Rangasamy seeks to rebut criticism of non-committal stance
Making light of the controversies surrounding the State government for its alleged non-committal stance towards the conduct of local body elections, Chief Minister N. Rangasamy said the local body elections would be held as and when they are held.
“Local body elections will happen when they happen,” quipped the Chief Minister to the persistent queries of the media here, on the sidelines of first Convocation Day of at the Perunthalaivar Kamarajar Institute of Engineering and Technology (PKIET), here on Monday.
The Union Territory saw its last local body elections in 2006, and the non-conduct of elections that are seen long overdue has been fraught with contestations, with the opposition trading allegations against the ruling NR Congress.
Delivering his convocation Day address here, Mr. Rangasamy said that the government has accorded an in-principle clearance for setting up a medical college in the public-private partnership mode and proposal has been mooted to float tenders to take it forward. Progress on the proposal would soon be visible, said Chief Minister N. Rangasamy here on Monday. Efforts have also been initiated for setting up an Agriculture University here in the district, and the proposal would see fruition soon.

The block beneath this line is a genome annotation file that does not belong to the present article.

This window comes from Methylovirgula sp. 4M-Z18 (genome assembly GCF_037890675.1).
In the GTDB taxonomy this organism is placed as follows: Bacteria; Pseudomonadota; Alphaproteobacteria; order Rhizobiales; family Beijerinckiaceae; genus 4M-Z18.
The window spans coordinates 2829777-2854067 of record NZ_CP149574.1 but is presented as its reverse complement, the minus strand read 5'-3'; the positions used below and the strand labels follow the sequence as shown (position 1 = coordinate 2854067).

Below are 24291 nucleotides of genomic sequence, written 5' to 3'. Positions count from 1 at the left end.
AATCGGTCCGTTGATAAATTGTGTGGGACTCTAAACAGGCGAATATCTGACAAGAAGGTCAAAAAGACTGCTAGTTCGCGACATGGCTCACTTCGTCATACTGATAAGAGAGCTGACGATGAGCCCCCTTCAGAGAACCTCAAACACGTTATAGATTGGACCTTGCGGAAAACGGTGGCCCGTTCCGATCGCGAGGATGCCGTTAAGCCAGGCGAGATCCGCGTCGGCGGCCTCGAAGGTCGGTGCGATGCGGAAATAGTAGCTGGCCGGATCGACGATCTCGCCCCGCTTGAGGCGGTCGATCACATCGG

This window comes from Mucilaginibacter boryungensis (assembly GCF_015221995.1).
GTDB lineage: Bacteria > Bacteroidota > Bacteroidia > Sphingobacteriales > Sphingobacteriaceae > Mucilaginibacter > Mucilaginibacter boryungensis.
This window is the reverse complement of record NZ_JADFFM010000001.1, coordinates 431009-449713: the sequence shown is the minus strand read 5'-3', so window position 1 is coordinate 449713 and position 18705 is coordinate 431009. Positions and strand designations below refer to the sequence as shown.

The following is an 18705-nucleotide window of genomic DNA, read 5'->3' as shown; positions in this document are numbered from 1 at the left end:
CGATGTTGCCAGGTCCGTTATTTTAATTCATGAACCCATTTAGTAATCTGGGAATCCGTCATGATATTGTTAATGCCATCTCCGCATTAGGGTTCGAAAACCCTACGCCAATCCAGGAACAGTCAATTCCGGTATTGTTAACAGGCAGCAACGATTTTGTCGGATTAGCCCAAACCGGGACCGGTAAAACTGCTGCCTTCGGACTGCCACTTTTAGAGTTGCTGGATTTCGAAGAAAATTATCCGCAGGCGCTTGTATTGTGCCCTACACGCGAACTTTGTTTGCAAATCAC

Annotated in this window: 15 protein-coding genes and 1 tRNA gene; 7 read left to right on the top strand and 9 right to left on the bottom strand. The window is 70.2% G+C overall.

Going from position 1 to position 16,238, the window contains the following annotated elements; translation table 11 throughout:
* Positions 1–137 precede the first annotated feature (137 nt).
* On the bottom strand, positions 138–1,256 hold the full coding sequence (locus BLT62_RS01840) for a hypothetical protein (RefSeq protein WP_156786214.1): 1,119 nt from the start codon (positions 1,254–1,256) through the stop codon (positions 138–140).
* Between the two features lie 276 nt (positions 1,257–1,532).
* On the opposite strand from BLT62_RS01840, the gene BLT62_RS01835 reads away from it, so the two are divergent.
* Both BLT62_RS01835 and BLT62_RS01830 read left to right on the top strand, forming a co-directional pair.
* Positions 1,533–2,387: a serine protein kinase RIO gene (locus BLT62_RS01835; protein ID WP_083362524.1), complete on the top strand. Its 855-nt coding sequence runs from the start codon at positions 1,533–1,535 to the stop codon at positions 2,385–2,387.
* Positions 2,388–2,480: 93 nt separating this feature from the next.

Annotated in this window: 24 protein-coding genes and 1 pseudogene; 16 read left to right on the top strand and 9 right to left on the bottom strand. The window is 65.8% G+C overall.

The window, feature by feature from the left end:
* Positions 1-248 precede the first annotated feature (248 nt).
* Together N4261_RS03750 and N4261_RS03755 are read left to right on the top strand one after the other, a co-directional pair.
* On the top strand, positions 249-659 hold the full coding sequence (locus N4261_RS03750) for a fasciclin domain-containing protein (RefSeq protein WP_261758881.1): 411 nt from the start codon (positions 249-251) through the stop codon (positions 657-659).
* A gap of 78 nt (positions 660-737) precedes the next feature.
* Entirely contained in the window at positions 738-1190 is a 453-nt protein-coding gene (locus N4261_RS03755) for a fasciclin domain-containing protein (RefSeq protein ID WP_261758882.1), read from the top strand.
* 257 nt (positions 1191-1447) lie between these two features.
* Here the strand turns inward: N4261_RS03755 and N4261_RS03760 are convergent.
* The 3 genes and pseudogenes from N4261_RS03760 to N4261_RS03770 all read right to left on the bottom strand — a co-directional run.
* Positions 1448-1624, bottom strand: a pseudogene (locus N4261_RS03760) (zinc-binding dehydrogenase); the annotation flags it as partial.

The State government has sought Central funds to taken forward its ambitious higher education plans. Speaking to the media here a day ahead of the scheduled Chief Ministers’ conference with the Union Finance Minister in Bangalore on Tuesday, Mr. Rangasamy said that he would ask for “funds requisite for the development of Puducherry.”
On the Cauvery river water sharing dispute, the Chief Minister stated that the Tamil Nadu Chief Minister had assured that Puducherry would receive its due share, once Tamil Nadu received its due.
Pitching a call to banks to provide for education loans without hiccups, Mr. Rangasamy said that support for higher education was not a sole prerogative of the government alone, and it was equally the mandate of banks to step up its contribution to widen access to education. Distributing graduation degrees to 130 students from the three streams of Computer Science Engineering; Information Technology and Electrical and Communication Engineering, Mr. Rangasamy said that he was swept over by nostalgia, as the idea of an engineering college was toyed with in the early nineties, when he was the agriculture minister.
Urging students to take up education as a tool to social and economic mobility, the Chief Minister hoped that they would go on to acquire further education.